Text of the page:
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VOL. 127 | NO. 90 | Tuesday, May 8, 2012

The Golden Rules of Retail


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We recently had the opportunity to spend some time with the Bartlett Board of Mayor and Aldermen in a meeting sponsored by the Bartlett Area Chamber of Commerce to provide feedback in support of their efforts to review regulations related to zoning and restrictions for commercial real estate uses.

In particular, our discussions were focused on ways to help them encourage more retail business. We applaud the city of Bartlett for being so open to suggestions for making Bartlett an easier place to do business. The retail sector nationally, regionally and locally has struggled mightily as a result of the recession and has forced retailers to rethink long-term strategies in ways that will have a lasting impact. Municipalities that take a proactive approach to understanding what companies experience when trying to do business in their communities will be the winners in filling vacancies – and our market certainly has its share of those. The overall Memphis retail market vacancy rate of 9.3 percent as of the end of Q1 2011 compares to a national rate of 7 percent. Shopping centers in our market, which make up more than a third of our retail space, have vacancy rates of 13.5 percent compared to a national rate of 10.8 percent.

So what are the retail trends we should be aware of and how should we respond? First, particularly with retail real estate, vacancy begets vacancy. It’s human nature, really. We want to locate our business in popular places – where the action is taking place. For retail, less action means less traffic – for everyone. And that makes it difficult to attract new tenants. Compound that with the fact that many big-box retailers are still closing locations, downsizing their footprints, and/or merging – and some have been completely lost to bankruptcy. That means we’re losing many of our shopping center “anchor” stores, which leaves big shoes to fill and further reduces traffic for remaining tenants.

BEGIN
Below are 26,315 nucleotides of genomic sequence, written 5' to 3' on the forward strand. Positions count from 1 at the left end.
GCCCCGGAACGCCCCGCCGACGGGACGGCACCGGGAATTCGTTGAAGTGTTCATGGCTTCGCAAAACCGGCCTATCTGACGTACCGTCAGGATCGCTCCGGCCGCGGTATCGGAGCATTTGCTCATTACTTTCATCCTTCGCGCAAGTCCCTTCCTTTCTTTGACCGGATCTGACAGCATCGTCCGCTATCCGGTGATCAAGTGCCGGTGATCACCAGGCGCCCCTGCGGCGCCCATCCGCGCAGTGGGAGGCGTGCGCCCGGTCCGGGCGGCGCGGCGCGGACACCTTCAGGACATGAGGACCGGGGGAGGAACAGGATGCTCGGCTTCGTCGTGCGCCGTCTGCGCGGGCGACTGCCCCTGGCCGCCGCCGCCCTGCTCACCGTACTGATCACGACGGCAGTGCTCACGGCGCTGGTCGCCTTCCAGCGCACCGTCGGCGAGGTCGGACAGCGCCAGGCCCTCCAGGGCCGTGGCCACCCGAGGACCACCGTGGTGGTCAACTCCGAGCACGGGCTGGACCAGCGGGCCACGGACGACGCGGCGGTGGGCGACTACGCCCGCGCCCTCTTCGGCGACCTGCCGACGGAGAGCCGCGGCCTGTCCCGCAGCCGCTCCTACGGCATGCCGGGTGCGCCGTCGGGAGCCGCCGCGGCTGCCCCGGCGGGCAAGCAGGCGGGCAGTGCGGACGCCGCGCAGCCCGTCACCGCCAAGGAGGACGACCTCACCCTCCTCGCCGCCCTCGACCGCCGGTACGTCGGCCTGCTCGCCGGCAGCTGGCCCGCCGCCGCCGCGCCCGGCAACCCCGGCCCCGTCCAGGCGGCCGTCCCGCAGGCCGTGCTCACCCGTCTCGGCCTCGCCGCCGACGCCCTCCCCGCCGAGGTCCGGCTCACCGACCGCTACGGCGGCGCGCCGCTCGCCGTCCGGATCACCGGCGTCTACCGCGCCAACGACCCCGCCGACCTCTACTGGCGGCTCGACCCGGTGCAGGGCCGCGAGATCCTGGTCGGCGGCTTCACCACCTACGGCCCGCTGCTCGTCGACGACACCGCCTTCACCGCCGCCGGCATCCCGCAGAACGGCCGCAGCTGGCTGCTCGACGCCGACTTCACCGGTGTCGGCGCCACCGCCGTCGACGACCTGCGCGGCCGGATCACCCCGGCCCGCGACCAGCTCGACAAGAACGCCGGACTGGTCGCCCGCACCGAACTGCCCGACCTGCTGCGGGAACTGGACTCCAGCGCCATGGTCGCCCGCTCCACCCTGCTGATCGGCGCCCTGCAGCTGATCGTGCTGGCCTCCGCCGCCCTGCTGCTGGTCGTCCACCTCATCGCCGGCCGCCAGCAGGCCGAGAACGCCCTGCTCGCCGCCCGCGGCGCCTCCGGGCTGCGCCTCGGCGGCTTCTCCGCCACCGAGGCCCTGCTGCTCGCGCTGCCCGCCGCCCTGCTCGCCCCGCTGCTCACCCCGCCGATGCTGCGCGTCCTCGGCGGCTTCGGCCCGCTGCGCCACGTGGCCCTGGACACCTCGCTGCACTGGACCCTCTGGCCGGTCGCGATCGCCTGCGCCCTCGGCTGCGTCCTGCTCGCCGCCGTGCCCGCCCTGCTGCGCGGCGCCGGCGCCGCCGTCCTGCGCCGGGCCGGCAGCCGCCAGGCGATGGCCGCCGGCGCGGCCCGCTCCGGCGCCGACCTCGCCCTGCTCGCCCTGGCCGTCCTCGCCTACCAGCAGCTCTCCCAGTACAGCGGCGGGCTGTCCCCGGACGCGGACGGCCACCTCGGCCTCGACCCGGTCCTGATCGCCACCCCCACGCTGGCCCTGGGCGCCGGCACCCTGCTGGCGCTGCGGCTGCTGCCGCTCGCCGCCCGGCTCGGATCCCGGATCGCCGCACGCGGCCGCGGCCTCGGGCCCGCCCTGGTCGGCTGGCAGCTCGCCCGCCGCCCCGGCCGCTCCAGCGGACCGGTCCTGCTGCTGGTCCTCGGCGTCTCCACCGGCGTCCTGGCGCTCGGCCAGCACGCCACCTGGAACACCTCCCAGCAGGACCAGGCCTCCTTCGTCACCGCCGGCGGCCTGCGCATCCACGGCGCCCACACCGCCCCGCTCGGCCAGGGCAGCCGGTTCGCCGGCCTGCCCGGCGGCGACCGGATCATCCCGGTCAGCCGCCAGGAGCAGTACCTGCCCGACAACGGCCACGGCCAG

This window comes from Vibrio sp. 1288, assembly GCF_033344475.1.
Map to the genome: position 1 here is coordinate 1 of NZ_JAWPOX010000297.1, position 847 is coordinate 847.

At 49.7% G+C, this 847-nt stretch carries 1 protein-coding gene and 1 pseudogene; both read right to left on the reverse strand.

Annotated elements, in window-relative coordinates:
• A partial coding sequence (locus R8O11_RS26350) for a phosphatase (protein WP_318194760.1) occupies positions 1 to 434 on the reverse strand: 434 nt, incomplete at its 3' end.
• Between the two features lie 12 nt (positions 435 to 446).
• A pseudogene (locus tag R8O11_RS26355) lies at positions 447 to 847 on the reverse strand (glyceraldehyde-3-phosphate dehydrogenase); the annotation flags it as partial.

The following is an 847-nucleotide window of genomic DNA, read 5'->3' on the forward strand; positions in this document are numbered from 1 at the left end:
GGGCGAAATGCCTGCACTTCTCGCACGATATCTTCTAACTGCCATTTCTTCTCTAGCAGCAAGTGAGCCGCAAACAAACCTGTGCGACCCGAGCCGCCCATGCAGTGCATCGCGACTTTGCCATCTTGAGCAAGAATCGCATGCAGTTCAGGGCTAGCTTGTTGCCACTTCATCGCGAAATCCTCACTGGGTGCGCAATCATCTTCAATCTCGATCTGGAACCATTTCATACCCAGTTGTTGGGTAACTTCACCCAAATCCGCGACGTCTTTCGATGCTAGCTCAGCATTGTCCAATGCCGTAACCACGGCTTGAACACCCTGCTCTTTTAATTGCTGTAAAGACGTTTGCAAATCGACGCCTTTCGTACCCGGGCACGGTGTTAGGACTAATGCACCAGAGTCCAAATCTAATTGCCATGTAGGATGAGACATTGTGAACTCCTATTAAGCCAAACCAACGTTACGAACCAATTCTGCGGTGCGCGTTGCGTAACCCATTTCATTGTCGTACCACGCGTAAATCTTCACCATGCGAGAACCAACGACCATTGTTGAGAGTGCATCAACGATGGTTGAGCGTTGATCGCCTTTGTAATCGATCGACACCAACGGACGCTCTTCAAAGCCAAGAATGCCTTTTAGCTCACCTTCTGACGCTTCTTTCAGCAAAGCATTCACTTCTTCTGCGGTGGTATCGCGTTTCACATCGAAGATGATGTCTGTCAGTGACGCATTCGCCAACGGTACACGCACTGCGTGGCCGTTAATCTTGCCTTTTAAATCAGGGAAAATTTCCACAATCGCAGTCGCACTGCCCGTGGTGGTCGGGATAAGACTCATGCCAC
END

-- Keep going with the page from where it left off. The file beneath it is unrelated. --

New retail development in the near future will likely be limited to urban redevelopment and even then, major retailers are going to pursue “sure things” – markets with high-density population, low unemployment, and high-income demographics. We have to be realistic about what that means for our market and focus our efforts more on creative strategies for filling existing vacancies with the types of retailers that are faring best in this new economy, such as discounters, off-price apparel, automotive, grocery stores. Expectations are also high for fast food chains, fast casual dining and service providers, like cellular phone retailers and fitness. We need to be particularly creative to fill some of the big-box vacancies – with users like churches, schools, call centers or other non-traditional retail uses.

Maybe more important than all else is for municipalities – and all of us – to put ourselves in the retailer’s shoes when developing and enforcing the rules that shape the experiences that viable prospects have as they consider locating their tax-paying businesses in our communities. Do business with others as you’d have them do business with you.

Ed Thomas, CCIM and Laura Frazier both specialize in retail services and J Hickman is an industrial leasing associate with Colliers International in Memphis.

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